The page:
Journal of Consumer Research, Vol. 34, June 2007
10 Pages Posted: 11 Jun 2007 Last revised: 19 Oct 2011
This research examines the impact of asking intention questions about "vice behaviors," or behaviors about which respondents simultaneously hold both negative explicit and positive implicit attitudes. Asking questions about the likelihood of engaging in behaviors for which respondents maintain conflicting attitude structures appears to give respondents a "license to sin," resulting in increased rates of behavior versus those of a control group not asked intention questions. However, when provided with defensive tools that highlight the negative explicit component of their attitudes toward the behaviors, respondents are able to dampen the increase in behavior caused by the act of prediction.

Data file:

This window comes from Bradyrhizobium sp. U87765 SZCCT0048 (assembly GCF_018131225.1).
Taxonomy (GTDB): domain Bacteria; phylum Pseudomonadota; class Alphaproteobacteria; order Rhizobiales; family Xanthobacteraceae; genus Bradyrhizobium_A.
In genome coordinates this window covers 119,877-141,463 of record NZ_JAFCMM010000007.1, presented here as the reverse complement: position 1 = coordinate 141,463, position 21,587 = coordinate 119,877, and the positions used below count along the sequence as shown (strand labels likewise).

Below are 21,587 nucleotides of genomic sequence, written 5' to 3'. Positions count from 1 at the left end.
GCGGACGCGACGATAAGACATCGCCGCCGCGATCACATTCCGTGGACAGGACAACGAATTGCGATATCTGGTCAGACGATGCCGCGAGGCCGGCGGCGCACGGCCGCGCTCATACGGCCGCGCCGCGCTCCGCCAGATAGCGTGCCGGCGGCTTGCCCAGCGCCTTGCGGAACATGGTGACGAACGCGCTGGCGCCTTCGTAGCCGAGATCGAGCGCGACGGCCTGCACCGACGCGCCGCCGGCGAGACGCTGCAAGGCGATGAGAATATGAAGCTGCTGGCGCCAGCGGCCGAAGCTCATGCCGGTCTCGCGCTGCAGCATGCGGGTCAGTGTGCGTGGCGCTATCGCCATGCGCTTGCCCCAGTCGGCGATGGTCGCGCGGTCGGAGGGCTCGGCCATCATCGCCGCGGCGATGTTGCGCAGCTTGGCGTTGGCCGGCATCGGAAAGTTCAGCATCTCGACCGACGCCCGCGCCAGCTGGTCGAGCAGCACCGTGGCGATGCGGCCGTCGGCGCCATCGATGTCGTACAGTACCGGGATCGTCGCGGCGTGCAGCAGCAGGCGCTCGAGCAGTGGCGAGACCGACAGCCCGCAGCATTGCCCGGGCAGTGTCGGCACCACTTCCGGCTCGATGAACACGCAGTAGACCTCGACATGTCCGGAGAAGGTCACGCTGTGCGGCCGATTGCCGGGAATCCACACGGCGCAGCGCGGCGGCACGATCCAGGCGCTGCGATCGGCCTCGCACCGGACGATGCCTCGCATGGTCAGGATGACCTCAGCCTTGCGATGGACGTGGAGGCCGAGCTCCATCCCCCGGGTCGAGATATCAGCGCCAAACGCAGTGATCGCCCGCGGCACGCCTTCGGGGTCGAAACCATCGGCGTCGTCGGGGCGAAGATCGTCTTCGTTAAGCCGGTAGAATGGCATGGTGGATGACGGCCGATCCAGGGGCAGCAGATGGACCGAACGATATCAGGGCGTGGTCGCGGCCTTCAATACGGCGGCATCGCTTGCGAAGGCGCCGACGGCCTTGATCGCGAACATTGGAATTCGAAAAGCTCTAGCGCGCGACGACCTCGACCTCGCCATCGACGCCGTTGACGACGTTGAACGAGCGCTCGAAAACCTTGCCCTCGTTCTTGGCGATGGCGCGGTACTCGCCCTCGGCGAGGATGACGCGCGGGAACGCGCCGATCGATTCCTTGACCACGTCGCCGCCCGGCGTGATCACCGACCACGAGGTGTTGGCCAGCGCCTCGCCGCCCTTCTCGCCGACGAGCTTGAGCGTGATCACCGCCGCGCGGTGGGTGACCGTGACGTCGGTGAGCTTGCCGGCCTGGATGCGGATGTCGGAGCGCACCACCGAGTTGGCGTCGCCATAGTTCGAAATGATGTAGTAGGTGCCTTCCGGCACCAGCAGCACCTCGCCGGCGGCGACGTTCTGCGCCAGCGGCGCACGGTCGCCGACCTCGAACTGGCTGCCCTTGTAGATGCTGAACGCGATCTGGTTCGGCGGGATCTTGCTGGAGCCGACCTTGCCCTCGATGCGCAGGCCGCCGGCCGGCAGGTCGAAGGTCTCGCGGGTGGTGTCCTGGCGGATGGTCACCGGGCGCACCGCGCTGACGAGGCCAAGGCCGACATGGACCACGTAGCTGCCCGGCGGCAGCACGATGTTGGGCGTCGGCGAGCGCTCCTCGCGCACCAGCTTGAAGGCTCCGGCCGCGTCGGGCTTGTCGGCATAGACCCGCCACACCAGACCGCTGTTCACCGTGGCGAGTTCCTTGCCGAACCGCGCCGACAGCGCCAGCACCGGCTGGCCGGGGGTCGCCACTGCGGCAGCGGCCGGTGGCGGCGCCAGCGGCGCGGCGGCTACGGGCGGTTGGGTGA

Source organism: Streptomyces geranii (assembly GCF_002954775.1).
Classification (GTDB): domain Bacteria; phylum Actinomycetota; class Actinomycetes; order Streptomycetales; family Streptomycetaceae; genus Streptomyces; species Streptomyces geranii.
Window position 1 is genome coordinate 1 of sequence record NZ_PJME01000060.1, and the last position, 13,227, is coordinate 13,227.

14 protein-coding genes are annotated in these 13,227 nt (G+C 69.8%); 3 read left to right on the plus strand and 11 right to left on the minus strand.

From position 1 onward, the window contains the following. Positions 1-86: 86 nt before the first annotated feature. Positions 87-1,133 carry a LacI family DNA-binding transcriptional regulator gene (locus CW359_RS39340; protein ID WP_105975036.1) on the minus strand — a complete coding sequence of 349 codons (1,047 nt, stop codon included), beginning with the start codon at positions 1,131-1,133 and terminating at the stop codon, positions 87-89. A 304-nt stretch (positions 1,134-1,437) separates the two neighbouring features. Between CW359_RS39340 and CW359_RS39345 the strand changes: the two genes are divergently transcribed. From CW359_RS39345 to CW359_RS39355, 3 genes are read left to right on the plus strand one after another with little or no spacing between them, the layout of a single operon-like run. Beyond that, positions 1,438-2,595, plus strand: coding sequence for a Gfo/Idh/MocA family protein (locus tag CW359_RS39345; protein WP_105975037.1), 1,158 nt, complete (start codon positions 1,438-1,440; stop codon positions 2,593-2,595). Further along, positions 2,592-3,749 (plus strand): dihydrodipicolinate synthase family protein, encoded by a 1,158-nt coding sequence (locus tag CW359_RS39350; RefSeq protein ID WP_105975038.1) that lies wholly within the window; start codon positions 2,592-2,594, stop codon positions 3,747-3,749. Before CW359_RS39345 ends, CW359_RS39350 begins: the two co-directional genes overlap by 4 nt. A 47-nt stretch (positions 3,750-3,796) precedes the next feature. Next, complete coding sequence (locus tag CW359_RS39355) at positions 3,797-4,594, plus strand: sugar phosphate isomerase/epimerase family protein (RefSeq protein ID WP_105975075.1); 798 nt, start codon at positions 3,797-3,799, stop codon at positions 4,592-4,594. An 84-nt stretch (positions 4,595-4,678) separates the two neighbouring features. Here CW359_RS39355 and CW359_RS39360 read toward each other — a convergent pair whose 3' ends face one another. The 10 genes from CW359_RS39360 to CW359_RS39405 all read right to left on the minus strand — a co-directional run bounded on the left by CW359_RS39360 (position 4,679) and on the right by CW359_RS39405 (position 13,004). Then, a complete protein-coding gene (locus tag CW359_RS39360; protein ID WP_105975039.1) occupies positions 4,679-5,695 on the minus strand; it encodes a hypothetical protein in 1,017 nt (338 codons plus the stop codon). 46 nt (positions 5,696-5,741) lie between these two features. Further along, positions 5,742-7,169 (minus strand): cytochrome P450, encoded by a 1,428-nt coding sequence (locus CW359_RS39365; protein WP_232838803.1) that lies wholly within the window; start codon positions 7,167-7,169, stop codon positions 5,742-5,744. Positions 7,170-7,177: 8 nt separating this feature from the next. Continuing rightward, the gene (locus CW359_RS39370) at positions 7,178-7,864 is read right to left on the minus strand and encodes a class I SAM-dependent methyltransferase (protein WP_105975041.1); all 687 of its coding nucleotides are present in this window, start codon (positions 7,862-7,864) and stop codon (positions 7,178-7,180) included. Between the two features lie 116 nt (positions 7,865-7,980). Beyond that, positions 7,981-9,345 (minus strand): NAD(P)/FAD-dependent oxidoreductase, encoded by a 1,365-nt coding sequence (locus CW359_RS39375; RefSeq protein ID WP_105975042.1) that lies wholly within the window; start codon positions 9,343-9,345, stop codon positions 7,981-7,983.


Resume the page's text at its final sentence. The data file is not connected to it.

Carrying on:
Keywords: license, sin, liberating, reporting
Suggested Citation: Suggested Citation
Fitzsimons, Gavan J. and Nunes, Joseph and Williams, Patti, License to Sin: The Liberating Role of Reporting Expectations. Journal of Consumer Research, Vol. 34, June 2007. Available at SSRN: https://ssrn.com/abstract=992056